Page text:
America is an Idea and the First Universal Nation. So say the bedizened oracles and prancing shamans of the American Empire—empire, for what is universal cannot be a nation.

But people don’t live on an idea. They live on land—lush or dry, rocky or fertile, according to their fates. If they are lucky, it is land watered by the blood, sweat, and tears of forefathers and foremothers. Those other imperialists, the Romans, made a splendid empire, and lost it when too many of them forgot, or never knew, the genius loci and the lares et penates.

The one Universal Idea is not liberty or equality or fraternity. The one Universal Idea is Money. But no human being ever lived by Money alone. Remember Scrooge? As my little daughter, wise beyond her years, used to say: “Man does not live by bread alone. He must have peanut butter.” Human man lives by song and story, custom and ritual, country and community. If you want to see the future of the Universal Nation, look at the cookie-cutter strip malls and nearly cookie-cutter slums of your nearest city. Or watch one of those near-future flicks like Blade Runner or Starship Troopers. Men and women, young and old, all races and faiths and nations, are equal—and indistinguishable. And all are rich—in gadgets of mass destruction. In contrast to the self-flattering public voices of American Empire, Chronicles has been a tireless, eloquent speaker for humanity. Even amidst all the cacophony of the Universal Nation, it has been heard by discerning ears. Chronicles has, from the first, known and spoken for the real America. It has not forgotten, as Bill Kauffman and others so movingly remind us, that we wake up every morning in real places, not in the Universal Nation; it has affirmed the reality of a Heartland that officially does not exist except in phony sentimentalized evocations of Utopia (No Place).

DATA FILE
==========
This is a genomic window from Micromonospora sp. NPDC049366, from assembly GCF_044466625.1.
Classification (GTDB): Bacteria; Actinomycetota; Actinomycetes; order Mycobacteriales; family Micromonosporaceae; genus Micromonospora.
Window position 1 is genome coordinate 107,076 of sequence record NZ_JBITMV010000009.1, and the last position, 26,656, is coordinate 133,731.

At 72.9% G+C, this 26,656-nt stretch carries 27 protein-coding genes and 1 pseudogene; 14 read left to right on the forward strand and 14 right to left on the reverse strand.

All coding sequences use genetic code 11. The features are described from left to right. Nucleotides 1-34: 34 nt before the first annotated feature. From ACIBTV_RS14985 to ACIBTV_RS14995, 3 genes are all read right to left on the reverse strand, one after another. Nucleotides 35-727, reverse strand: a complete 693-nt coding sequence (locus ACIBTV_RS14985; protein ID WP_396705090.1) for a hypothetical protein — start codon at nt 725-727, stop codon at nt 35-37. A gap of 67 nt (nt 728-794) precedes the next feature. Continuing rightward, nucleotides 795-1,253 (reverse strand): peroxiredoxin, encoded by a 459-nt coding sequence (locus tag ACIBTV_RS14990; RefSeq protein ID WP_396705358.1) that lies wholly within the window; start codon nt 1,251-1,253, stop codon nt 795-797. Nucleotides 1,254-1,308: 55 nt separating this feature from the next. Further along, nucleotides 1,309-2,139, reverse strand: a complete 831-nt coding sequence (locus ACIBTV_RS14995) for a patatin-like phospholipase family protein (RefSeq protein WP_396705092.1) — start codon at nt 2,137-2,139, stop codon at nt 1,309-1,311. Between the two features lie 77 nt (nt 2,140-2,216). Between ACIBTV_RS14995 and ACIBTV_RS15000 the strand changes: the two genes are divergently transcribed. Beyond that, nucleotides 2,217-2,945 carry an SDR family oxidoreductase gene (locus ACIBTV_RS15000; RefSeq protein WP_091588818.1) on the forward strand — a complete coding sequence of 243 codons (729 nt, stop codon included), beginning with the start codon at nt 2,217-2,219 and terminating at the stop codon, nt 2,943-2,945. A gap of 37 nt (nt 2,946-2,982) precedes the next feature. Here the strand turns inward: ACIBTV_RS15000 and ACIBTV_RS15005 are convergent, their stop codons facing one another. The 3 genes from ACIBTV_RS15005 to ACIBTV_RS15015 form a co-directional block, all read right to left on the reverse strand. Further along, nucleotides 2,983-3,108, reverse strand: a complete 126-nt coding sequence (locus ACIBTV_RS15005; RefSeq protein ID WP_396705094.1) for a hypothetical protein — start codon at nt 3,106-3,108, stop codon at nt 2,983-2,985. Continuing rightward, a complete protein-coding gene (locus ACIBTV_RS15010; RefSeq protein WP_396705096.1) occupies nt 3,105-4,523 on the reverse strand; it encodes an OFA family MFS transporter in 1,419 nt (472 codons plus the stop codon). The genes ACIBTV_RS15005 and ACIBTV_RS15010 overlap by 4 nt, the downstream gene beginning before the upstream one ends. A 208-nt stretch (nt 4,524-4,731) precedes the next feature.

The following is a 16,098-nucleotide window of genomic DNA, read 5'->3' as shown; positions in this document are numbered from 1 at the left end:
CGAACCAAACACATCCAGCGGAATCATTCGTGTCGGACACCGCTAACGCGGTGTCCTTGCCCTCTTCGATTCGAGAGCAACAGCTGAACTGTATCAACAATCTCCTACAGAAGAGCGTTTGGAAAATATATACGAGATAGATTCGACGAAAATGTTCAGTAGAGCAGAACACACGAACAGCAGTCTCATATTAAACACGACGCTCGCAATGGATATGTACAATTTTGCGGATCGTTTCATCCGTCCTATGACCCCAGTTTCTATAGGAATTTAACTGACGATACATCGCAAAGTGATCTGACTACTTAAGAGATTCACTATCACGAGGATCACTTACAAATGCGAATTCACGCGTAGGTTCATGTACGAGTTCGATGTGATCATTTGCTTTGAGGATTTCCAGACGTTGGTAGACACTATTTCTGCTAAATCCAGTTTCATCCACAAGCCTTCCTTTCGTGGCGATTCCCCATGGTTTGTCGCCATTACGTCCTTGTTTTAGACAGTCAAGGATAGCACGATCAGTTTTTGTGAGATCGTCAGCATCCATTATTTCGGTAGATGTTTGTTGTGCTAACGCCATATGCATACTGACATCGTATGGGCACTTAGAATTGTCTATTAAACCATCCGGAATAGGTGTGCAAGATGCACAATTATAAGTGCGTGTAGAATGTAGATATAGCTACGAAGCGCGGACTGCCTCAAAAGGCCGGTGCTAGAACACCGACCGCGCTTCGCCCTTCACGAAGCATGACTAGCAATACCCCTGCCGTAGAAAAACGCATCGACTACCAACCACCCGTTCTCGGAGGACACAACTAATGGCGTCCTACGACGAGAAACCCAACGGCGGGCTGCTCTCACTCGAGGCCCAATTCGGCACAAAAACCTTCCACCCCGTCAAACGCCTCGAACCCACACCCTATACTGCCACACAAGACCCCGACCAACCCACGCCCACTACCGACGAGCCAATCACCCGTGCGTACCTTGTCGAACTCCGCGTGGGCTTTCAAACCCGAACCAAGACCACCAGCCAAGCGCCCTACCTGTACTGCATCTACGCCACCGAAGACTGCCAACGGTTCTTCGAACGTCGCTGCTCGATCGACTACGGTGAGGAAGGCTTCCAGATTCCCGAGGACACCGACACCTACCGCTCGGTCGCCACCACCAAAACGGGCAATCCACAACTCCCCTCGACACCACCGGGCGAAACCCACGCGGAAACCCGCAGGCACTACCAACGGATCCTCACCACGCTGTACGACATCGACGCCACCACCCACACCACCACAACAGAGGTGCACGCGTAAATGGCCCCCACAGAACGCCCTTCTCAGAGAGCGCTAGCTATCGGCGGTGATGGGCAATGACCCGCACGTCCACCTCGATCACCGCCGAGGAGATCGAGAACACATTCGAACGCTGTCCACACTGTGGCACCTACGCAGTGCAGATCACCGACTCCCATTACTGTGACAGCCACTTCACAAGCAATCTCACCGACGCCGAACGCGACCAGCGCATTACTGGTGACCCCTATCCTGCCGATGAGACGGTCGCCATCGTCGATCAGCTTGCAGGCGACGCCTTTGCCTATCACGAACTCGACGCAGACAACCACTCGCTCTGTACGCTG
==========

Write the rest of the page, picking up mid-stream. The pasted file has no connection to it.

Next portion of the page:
Chronicles has even remembered there is a Dixie, officially unknown except as a blemish to be eradicated, but always threatening to break through the stage makeup of the painted harlot of the Universal Nation. And Chilton Williamson, Jr., evokes for us beautifully a West which has set men’s minds free with challenges. The West is a kind of idea, but far from a universal one.

Thanks to Chronicles, we know we are not alone as ciphers in the Universal Idea, but men and women in America. We know that America began not as the United State but as the States United. We know that our forefathers proclaimed an idea of liberty they hoped would encourage mankind, but that they pledged their lives, fortunes, and sacred honour to their own lands and liberties. Contrary to the marketing slogans and sophistic declarations of official public discourse, we know that America is not Anybody and Everybody, but many lovely lands for our children and our children’s children.